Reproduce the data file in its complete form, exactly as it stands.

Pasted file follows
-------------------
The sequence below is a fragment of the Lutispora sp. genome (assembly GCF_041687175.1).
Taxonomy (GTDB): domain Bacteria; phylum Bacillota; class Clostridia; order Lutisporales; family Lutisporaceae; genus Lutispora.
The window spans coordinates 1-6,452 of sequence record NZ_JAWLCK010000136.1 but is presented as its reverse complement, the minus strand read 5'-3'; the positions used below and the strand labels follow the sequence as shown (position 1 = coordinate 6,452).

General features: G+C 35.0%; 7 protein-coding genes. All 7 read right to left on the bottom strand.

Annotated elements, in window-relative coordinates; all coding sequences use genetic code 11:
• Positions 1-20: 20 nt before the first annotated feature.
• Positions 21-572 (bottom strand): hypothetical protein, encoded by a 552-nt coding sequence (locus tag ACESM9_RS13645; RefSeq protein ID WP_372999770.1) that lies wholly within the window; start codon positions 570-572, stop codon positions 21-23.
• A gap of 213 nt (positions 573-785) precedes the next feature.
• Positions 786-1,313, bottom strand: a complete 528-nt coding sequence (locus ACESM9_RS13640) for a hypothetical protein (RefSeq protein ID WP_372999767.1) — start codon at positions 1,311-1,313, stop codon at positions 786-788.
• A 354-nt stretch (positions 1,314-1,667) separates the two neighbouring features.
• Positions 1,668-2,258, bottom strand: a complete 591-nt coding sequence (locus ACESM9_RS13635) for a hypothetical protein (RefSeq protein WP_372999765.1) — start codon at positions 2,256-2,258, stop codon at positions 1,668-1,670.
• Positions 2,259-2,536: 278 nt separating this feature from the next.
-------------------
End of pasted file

The sequence below is a fragment of the Lutispora sp. genome (assembly GCF_041687175.1).
Taxonomy (GTDB): domain Bacteria; phylum Bacillota; class Clostridia; order Lutisporales; family Lutisporaceae; genus Lutispora.
The window spans coordinates 1-6,452 of sequence record NZ_JAWLCK010000136.1 but is presented as its reverse complement, the minus strand read 5'-3'; the positions used below and the strand labels follow the sequence as shown (position 1 = coordinate 6,452).

General features: G+C 35.0%; 7 protein-coding genes. All 7 read right to left on the bottom strand.

Annotated elements, in window-relative coordinates; all coding sequences use genetic code 11:
• Positions 1-20: 20 nt before the first annotated feature.
• Positions 21-572 (bottom strand): hypothetical protein, encoded by a 552-nt coding sequence (locus tag ACESM9_RS13645; RefSeq protein ID WP_372999770.1) that lies wholly within the window; start codon positions 570-572, stop codon positions 21-23.
• A gap of 213 nt (positions 573-785) precedes the next feature.
• Positions 786-1,313, bottom strand: a complete 528-nt coding sequence (locus ACESM9_RS13640) for a hypothetical protein (RefSeq protein ID WP_372999767.1) — start codon at positions 1,311-1,313, stop codon at positions 786-788.
• A 354-nt stretch (positions 1,314-1,667) separates the two neighbouring features.
• Positions 1,668-2,258, bottom strand: a complete 591-nt coding sequence (locus ACESM9_RS13635) for a hypothetical protein (RefSeq protein WP_372999765.1) — start codon at positions 2,256-2,258, stop codon at positions 1,668-1,670.
• Positions 2,259-2,536: 278 nt separating this feature from the next.